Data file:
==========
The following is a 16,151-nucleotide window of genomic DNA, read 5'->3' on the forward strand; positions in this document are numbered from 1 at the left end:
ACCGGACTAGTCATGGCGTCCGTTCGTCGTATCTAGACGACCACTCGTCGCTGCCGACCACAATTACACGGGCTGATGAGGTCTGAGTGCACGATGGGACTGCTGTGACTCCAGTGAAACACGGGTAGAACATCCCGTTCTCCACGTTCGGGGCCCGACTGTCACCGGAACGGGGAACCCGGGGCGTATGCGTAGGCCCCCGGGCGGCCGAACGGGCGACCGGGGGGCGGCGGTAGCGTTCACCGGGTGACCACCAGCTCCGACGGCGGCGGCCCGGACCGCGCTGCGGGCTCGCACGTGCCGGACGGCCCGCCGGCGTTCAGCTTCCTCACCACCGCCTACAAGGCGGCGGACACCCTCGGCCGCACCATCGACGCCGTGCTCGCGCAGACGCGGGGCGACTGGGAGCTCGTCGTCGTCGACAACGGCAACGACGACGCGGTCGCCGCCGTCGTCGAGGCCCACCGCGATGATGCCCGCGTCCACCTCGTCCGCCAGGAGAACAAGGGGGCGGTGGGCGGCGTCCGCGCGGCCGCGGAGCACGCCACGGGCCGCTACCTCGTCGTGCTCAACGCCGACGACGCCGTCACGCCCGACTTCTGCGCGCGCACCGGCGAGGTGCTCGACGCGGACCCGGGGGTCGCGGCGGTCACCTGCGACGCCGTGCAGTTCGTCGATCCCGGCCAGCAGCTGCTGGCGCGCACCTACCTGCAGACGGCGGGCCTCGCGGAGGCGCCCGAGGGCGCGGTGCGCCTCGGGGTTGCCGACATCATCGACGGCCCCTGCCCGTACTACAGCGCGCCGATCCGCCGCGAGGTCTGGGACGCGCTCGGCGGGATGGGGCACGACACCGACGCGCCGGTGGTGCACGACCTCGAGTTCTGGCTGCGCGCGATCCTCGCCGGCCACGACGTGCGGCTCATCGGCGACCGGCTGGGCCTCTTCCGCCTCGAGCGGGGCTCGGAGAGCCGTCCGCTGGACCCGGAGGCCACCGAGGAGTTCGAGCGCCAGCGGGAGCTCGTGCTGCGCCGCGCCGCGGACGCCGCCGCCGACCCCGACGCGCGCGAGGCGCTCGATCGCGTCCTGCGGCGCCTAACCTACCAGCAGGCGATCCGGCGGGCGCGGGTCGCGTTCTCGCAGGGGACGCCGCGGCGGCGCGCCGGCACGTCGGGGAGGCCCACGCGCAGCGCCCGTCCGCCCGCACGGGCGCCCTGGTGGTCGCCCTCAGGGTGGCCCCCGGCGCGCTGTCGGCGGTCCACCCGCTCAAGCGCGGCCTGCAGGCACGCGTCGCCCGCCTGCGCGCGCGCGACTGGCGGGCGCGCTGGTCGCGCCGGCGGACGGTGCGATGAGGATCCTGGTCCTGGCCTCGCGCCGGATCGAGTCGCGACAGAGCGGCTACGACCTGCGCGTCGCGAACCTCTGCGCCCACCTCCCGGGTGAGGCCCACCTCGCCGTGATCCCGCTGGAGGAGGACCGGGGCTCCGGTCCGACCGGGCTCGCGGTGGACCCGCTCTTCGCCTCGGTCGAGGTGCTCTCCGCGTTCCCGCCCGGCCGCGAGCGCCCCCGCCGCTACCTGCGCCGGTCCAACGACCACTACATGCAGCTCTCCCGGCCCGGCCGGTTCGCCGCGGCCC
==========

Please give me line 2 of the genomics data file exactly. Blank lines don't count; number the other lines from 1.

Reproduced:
ACCGGACTAGTCATGGCGTCCGTTCGTCGTATCTAGACGACCACTCGTCGCTGCCGACCACAATTACACGGGCTGATGAGGTCTGAGTGCACGATGGGACTGCTGTGACTCCAGTGAAACACGGGTAGAACATCCCGTTCTCCACGTTCGGGGCCCGACTGTCACCGGAACGGGGAACCCGGGGCGTATGCGTAGGCCCCCGGGCGGCCGAACGGGCGACCGGGGGGCGGCGGTAGCGTTCACCGGGTGACCACCAGCTCCGACGGCGGCGGCCCGGACCGCGCTGCGGGCTCGCACGTGCCGGACGGCCCGCCGGCGTTCAGCTTCCTCACCACCGCCTACAAGGCGGCGGACACCCTCGGCCGCACCATCGACGCCGTGCTCGCGCAGACGCGGGGCGACTGGGAGCTCGTCGTCGTCGACAACGGCAACGACGACGCGGTCGCCGCCGTCGTCGAGGCCCACCGCGATGATGCCCGCGTCCACCTCGTCCGCCAGGAGAACAAGGGGGCGGTGGGCGGCGTCCGCGCGGCCGCGGAGCACGCCACGGGCCGCTACCTCGTCGTGCTCAACGCCGACGACGCCGTCACGCCCGACTTCTGCGCGCGCACCGGCGAGGTGCTCGACGCGGACCCGGGGGTCGCGGCGGTCACCTGCGACGCCGTGCAGTTCGTCGATCCCGGCCAGCAGCTGCTGGCGCGCACCTACCTGCAGACGGCGGGCCTCGCGGAGGCGCCCGAGGGCGCGGTGCGCCTCGGGGTTGCCGACATCATCGACGGCCCCTGCCCGTACTACAGCGCGCCGATCCGCCGCGAGGTCTGGGACGCGCTCGGCGGGATGGGGCACGACACCGACGCGCCGGTGGTGCACGACCTCGAGTTCTGGCTGCGCGCGATCCTCGCCGGCCACGACGTGCGGCTCATCGGCGACCGGCTGGGCCTCTTCCGCCTCGAGCGGGGCTCGGAGAGCCGTCCGCTGGACCCGGAGGCCACCGAGGAGTTCGAGCGCCAGCGGGAGCTCGTGCTGCGCCGCGCCGCGGACGCCGCCGCCGACCCCGACGCGCGCGAGGCGCTCGATCGCGTCCTGCGGCGCCTAACCTACCAGCAGGCGATCCGGCGGGCGCGGGTCGCGTTCTCGCAGGGGACGCCGCGGCGGCGCGCCGGCACGTCGGGGAGGCCCACGCGCAGCGCCCGTCCGCCCGCACGGGCGCCCTGGTGGTCGCCCTCAGGGTGGCCCCCGGCGCGCTGTCGGCGGTCCACCCGCTCAAGCGCGGCCTGCAGGCACGCGTCGCCCGCCTGCGCGCGCGCGACTGGCGGGCGCGCTGGTCGCGCCGGCGGACGGTGCGATGAGGATCCTGGTCCTGGCCTCGCGCCGGATCGAGTCGCGACAGAGCGGCTACGACCTGCGCGTCGCGAACCTCTGCGCCCACCTCCCGGGTGAGGCCCACCTCGCCGTGATCCCGCTGGAGGAGGACCGGGGCTCCGGTCCGACCGGGCTCGCGGTGGACCCGCTCTTCGCCTCGGTCGAGGTGCTCTCCGCGTTCCCGCCCGGCCGCGAGCGCCCCCGCCGCTACCTGCGCCGGTCCAACGACCACTACATGCAGCTCTCCCGGCCCGGCCGGTTCGCCGCGGCCC